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home > recipes > meat > honeybaked ham glaze
Here's another one from Top Secret Recipes! TSR has discovered that the tender hams are delivered to each of the 300 HoneyBaked outlets already smoked, but without the glaze. It is only when the ham gets to your local HoneyBaked store that a special machine thin-slices the tender meat in a spiral fashion around the bone. One at a time, each ham is then coated with the glaze - a blend that is similar to what might be used to make pumpkin pie. This sweet coating is then caramelized with a blowtorch by hand until the glaze bubbles and melts, turning golden brown. If needed, more of the coating is added, and the blowtorch is fired up until the glaze is just right. It's this careful process that turns the same size ham that costs 20 dollars in a supermarket into one that customers gladly shell out 3 to 4 times as much to share during the holiday season. For this clone recipe, we will re-create the glaze that you can apply to a smoked/cooked bone-in ham of your choice. Look for a ham that is pre-sliced. Otherwise you'll have to slice it yourself with a sharp knife, then the glaze will be applied. To get the coating just right you must use a blowtorch. Get the kind that are used for crème brűlée from almost any kitchen supply store. They're usually pretty cheap. And don't worry - I didn't leave out an ingredient. No honey is necessary to re-create this favorite holiday glaze. Happy Holidays!! 1 fully cooked shank half ham, bone in (pre-sliced) 1 cup sugar 1/4 teaspoon ground cinnamon 1/4 teaspoon ground nutmeg 1/4 teaspoon ground clove 1/4 teaspoon paprika dash ground ginger dash ground allspice 1. If you couldn't find a pre-sliced ham, the first thing you must do is slice it. Use a very sharp knife to cut the ham into very thin slices around the bone. Do not cut all the way down to the bone or the meat may not hold together properly as it is being glazed. You want the slices to be quite thin, but not so thin that they fall apart or off the bone. You may wish to turn the ham onto its flat end and cut around it starting at the bottom. You can then spin the ham as you slice around and work your way up. 2. Mix the remaining ingredients together in a small bowl. 3. Lay down a couple sheets of wax paper onto a flat surface such as your kitchen counter. Pour the sugar mixture onto wax paper and spread it around evenly. 4. Pick up the ham and roll it over the sugar mixture so that it is well coated. Do not coat the flat end of the ham, just the outer, pre-sliced surface. 5. Turn the ham onto its flat end on the plate. Use a blowtorch with a medium-size flame to caramelize the sugar. Wave the torch over the sugar with rapid movement, so that the sugar bubbles and browns, but does not burn. Spin the plate so you can torch the entire surface of the ham. Repeat the coating and caramelizing process until the ham has been well glazed (don't expect to use all of the sugar mixture). Serve the ham cold or reheated, just like the real thing.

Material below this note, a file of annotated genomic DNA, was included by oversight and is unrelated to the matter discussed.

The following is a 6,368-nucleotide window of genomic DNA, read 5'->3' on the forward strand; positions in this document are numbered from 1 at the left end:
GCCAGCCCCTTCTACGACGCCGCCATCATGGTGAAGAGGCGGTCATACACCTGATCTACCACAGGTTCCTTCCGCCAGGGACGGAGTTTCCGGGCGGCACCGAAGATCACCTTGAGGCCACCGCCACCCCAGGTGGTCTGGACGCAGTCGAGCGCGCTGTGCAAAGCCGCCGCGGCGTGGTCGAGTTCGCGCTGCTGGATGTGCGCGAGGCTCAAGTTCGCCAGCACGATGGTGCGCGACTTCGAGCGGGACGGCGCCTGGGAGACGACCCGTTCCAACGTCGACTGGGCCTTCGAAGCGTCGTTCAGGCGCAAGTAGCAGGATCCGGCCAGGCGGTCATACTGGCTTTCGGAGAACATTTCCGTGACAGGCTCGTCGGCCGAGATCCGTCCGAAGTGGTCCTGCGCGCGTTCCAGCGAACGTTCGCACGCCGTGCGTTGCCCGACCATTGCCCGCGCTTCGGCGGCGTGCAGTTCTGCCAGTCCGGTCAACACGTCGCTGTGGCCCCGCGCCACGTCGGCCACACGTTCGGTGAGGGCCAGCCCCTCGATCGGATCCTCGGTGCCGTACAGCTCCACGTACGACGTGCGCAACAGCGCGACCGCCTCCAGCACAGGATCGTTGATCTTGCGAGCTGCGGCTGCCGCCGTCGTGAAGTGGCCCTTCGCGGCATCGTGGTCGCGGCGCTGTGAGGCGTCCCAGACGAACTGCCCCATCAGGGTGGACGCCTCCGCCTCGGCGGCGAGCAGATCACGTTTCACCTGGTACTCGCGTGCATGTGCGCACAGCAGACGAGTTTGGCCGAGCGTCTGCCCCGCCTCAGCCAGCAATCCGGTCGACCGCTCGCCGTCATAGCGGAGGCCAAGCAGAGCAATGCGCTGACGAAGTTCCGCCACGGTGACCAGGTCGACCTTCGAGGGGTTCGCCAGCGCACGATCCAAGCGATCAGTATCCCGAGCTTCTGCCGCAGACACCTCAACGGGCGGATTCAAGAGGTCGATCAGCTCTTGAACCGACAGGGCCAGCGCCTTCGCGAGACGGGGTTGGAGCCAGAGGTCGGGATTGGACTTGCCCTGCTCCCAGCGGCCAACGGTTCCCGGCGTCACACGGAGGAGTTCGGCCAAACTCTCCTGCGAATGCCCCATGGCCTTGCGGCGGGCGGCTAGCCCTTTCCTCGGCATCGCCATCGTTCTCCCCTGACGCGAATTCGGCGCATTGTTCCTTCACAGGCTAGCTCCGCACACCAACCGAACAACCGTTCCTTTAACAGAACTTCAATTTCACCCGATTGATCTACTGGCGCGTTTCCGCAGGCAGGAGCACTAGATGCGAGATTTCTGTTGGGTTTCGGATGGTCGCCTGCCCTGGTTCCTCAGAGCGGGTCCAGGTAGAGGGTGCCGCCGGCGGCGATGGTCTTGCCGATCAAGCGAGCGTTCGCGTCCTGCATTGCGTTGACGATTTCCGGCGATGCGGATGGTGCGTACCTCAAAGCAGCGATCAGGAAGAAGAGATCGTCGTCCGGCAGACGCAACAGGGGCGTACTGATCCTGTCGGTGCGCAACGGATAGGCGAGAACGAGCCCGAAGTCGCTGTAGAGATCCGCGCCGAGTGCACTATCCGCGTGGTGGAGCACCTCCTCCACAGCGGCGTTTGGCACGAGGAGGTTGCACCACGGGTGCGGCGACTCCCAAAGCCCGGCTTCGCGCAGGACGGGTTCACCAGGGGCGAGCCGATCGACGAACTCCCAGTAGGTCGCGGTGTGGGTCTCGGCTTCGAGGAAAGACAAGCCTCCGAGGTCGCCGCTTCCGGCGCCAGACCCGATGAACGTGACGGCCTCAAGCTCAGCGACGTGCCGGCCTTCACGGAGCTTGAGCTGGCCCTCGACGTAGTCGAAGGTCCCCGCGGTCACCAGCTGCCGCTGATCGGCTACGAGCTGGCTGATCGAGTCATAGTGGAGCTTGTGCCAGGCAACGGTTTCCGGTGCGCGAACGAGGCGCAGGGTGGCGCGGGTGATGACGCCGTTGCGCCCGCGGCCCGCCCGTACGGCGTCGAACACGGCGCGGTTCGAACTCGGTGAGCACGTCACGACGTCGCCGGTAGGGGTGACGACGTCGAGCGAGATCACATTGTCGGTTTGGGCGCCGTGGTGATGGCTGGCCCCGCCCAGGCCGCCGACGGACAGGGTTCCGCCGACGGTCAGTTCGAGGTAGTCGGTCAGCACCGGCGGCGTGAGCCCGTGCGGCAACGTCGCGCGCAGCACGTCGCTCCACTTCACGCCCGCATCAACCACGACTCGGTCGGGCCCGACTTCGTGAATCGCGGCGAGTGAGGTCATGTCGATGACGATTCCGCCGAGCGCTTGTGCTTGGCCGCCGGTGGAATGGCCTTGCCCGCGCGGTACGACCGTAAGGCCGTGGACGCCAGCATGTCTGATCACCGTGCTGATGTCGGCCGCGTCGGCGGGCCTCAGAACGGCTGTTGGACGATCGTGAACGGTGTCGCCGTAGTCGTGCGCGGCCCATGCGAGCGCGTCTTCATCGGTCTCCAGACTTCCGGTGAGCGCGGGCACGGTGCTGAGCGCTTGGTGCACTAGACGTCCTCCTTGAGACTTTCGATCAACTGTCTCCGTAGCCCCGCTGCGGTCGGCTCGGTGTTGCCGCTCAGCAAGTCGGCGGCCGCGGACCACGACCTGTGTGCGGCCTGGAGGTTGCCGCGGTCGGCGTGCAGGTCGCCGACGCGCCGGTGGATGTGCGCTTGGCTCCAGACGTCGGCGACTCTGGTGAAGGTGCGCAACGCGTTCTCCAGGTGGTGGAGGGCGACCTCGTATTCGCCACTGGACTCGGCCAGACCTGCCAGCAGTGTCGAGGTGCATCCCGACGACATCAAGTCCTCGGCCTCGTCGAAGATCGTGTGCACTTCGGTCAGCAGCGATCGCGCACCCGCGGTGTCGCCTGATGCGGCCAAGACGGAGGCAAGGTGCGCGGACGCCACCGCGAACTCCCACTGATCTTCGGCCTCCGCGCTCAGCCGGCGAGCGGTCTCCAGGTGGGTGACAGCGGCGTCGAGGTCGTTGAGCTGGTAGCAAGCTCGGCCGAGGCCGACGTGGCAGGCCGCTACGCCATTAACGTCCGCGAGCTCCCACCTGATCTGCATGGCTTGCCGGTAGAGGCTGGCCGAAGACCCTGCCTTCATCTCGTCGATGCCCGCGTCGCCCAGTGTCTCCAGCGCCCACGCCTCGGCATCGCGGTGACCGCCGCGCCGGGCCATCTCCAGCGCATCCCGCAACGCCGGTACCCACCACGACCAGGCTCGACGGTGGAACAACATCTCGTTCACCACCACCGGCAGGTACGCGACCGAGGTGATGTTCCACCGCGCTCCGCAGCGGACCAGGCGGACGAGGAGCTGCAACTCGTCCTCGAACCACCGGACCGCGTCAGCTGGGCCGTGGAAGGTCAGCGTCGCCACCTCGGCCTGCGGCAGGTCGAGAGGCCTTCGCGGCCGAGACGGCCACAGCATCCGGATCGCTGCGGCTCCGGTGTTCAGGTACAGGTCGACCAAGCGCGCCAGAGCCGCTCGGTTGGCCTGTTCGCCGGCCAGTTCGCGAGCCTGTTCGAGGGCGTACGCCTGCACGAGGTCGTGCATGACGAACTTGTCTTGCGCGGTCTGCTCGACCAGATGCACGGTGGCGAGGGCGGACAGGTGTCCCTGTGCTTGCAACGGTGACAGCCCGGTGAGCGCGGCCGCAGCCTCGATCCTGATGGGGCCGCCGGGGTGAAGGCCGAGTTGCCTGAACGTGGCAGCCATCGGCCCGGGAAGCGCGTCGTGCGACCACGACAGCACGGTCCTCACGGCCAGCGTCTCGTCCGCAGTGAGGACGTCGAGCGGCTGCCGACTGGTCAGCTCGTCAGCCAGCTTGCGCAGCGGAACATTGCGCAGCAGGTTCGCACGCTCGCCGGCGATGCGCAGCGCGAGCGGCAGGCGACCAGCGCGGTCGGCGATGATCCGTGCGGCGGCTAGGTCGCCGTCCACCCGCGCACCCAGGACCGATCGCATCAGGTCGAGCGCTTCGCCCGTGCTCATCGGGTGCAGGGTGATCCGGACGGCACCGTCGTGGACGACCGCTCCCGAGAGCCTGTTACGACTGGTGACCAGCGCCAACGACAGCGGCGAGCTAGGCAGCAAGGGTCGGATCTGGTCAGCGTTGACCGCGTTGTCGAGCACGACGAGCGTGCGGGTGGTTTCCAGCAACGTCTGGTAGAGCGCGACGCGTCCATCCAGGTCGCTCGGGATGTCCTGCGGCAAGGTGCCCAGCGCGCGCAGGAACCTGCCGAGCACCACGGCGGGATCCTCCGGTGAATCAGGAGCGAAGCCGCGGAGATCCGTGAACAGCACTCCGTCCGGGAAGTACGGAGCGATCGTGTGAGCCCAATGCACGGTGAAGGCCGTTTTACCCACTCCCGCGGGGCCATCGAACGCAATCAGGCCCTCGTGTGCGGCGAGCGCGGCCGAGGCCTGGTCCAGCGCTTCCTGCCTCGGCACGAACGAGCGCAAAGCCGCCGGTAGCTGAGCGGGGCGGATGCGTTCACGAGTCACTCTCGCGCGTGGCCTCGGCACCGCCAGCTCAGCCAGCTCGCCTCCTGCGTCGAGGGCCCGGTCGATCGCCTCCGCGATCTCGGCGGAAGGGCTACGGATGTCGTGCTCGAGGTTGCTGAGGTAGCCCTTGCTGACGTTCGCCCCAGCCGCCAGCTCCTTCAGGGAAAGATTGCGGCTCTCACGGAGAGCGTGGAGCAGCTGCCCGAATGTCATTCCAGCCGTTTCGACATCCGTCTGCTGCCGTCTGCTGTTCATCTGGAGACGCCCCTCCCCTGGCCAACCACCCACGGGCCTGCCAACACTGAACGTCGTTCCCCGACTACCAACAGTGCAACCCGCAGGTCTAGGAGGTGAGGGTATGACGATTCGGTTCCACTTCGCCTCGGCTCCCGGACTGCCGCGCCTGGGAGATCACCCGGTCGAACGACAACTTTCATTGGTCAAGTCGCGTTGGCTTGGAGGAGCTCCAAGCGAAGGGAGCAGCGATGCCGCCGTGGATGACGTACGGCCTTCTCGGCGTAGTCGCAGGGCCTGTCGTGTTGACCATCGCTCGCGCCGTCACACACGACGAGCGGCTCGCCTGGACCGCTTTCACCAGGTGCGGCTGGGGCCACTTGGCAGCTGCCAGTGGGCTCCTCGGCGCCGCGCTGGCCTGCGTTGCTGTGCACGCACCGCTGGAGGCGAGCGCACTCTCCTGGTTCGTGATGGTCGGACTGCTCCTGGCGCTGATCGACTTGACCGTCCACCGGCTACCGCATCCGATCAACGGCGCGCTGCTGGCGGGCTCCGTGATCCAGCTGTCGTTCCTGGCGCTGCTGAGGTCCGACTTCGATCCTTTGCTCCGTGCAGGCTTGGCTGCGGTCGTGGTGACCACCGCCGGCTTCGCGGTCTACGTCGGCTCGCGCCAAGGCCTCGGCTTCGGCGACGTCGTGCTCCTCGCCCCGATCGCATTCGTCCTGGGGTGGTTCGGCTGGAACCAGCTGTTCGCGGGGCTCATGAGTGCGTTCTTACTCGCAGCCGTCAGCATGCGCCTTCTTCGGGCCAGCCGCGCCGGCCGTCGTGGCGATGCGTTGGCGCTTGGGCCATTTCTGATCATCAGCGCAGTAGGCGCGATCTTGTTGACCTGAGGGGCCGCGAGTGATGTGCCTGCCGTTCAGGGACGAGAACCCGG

Honeybaked Ham Glaze


average rating = 5 stars(5.000011 comments available)
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list all recipes by DAVE (405)


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(posted December 21, 2004)

Here's another one from Top Secret Recipes!

TSR has discovered that the tender hams are delivered to each of the 300 HoneyBaked outlets already smoked, but without the glaze. It is only when the ham gets to your local HoneyBaked store that a special machine thin-slices the tender meat in a spiral fashion around the bone. One at a time, each ham is then coated with the glaze - a blend that is similar to what might be used to make pumpkin pie. This sweet coating is then caramelized with a blowtorch by hand until the glaze bubbles and melts, turning golden brown. If needed, more of the coating is added, and the blowtorch is fired up until the glaze is just right. It's this careful process that turns the same size ham that costs 20 dollars in a supermarket into one that customers gladly shell out 3 to 4 times as much to share during the holiday season.

For this clone recipe, we will re-create the glaze that you can apply to a smoked/cooked bone-in ham of your choice. Look for a ham that is pre-sliced. Otherwise you'll have to slice it yourself with a sharp knife, then the glaze will be applied. To get the coating just right you must use a blowtorch. Get the kind that are used for crème brűlée from almost any kitchen supply store. They're usually pretty cheap. And don't worry - I didn't leave out an ingredient. No honey is necessary to re-create this favorite holiday glaze. Happy Holidays!!

1 fully cooked shank half ham, bone in (pre-sliced)
1 cup sugar
1/4 teaspoon ground cinnamon
1/4 teaspoon ground nutmeg
1/4 teaspoon ground clove
1/4 teaspoon paprika
dash ground ginger
dash ground allspice

1. If you couldn't find a pre-sliced ham, the first thing you must do is slice it. Use a very sharp knife to cut the ham into very thin slices around the bone. Do not cut all the way down to the bone or the meat may not hold together properly as it is being glazed. You want the slices to be quite thin, but not so thin that they fall apart or off the bone. You may wish to turn the ham onto its flat end and cut around it starting at the bottom. You can then spin the ham as you slice around and work your way up.
2. Mix the remaining ingredients together in a small bowl.